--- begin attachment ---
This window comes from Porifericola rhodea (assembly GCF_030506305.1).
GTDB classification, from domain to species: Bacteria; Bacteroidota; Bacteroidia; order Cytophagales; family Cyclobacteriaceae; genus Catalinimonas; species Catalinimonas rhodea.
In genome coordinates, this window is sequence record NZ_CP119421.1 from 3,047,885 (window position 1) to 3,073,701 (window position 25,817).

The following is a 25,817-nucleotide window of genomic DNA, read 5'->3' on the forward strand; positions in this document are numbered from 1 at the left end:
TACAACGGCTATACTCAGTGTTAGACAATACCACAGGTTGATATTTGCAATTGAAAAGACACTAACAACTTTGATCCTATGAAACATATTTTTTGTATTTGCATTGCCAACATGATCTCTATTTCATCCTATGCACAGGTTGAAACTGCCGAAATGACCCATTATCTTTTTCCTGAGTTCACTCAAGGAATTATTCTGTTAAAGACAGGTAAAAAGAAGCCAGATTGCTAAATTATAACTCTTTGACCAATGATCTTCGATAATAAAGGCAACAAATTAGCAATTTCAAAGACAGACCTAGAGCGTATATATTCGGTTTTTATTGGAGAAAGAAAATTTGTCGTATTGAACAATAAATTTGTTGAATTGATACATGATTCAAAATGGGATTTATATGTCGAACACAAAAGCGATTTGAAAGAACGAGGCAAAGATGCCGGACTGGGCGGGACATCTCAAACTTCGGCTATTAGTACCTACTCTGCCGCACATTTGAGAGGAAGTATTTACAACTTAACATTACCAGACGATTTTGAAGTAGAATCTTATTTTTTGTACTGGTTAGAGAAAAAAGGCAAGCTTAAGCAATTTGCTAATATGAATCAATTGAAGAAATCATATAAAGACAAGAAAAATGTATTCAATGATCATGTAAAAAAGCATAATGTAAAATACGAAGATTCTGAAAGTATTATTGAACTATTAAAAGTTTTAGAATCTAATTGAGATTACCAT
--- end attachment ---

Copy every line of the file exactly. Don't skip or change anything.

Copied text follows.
This window comes from Porifericola rhodea (assembly GCF_030506305.1).
GTDB classification, from domain to species: Bacteria; Bacteroidota; Bacteroidia; order Cytophagales; family Cyclobacteriaceae; genus Catalinimonas; species Catalinimonas rhodea.
In genome coordinates, this window is sequence record NZ_CP119421.1 from 3,047,885 (window position 1) to 3,073,701 (window position 25,817).

The following is a 25,817-nucleotide window of genomic DNA, read 5'->3' on the forward strand; positions in this document are numbered from 1 at the left end:
TACAACGGCTATACTCAGTGTTAGACAATACCACAGGTTGATATTTGCAATTGAAAAGACACTAACAACTTTGATCCTATGAAACATATTTTTTGTATTTGCATTGCCAACATGATCTCTATTTCATCCTATGCACAGGTTGAAACTGCCGAAATGACCCATTATCTTTTTCCTGAGTTCACTCAAGGAATTATTCTGTTAAAGACAGGTAAAAAGAAGCCAGATTGCTAAATTATAACTCTTTGACCAATGATCTTCGATAATAAAGGCAACAAATTAGCAATTTCAAAGACAGACCTAGAGCGTATATATTCGGTTTTTATTGGAGAAAGAAAATTTGTCGTATTGAACAATAAATTTGTTGAATTGATACATGATTCAAAATGGGATTTATATGTCGAACACAAAAGCGATTTGAAAGAACGAGGCAAAGATGCCGGACTGGGCGGGACATCTCAAACTTCGGCTATTAGTACCTACTCTGCCGCACATTTGAGAGGAAGTATTTACAACTTAACATTACCAGACGATTTTGAAGTAGAATCTTATTTTTTGTACTGGTTAGAGAAAAAAGGCAAGCTTAAGCAATTTGCTAATATGAATCAATTGAAGAAATCATATAAAGACAAGAAAAATGTATTCAATGATCATGTAAAAAAGCATAATGTAAAATACGAAGATTCTGAAAGTATTATTGAACTATTAAAAGTTTTAGAATCTAATTGAGATTACCAT